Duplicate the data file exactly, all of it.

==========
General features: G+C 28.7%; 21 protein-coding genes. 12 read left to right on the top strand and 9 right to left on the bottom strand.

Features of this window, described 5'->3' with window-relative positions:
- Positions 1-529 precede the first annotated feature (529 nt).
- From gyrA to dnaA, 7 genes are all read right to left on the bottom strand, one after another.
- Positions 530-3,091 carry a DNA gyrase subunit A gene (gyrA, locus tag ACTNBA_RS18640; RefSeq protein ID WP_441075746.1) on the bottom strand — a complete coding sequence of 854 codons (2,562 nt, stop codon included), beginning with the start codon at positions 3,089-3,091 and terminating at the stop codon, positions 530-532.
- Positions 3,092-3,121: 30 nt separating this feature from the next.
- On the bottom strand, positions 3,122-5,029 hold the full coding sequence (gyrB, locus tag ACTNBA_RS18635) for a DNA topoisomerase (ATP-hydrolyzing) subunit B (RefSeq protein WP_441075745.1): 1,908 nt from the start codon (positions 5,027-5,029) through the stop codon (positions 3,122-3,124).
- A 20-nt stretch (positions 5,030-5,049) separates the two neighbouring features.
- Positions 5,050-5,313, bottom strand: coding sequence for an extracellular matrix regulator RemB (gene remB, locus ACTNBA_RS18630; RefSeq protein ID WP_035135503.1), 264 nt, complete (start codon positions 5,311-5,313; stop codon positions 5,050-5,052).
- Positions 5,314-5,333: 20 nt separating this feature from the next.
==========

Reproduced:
General features: G+C 28.7%; 21 protein-coding genes. 12 read left to right on the top strand and 9 right to left on the bottom strand.

Features of this window, described 5'->3' with window-relative positions:
- Positions 1-529 precede the first annotated feature (529 nt).
- From gyrA to dnaA, 7 genes are all read right to left on the bottom strand, one after another.
- Positions 530-3,091 carry a DNA gyrase subunit A gene (gyrA, locus tag ACTNBA_RS18640; RefSeq protein ID WP_441075746.1) on the bottom strand — a complete coding sequence of 854 codons (2,562 nt, stop codon included), beginning with the start codon at positions 3,089-3,091 and terminating at the stop codon, positions 530-532.
- Positions 3,092-3,121: 30 nt separating this feature from the next.
- On the bottom strand, positions 3,122-5,029 hold the full coding sequence (gyrB, locus tag ACTNBA_RS18635) for a DNA topoisomerase (ATP-hydrolyzing) subunit B (RefSeq protein WP_441075745.1): 1,908 nt from the start codon (positions 5,027-5,029) through the stop codon (positions 3,122-3,124).
- A 20-nt stretch (positions 5,030-5,049) separates the two neighbouring features.
- Positions 5,050-5,313, bottom strand: coding sequence for an extracellular matrix regulator RemB (gene remB, locus ACTNBA_RS18630; RefSeq protein ID WP_035135503.1), 264 nt, complete (start codon positions 5,311-5,313; stop codon positions 5,050-5,052).
- Positions 5,314-5,333: 20 nt separating this feature from the next.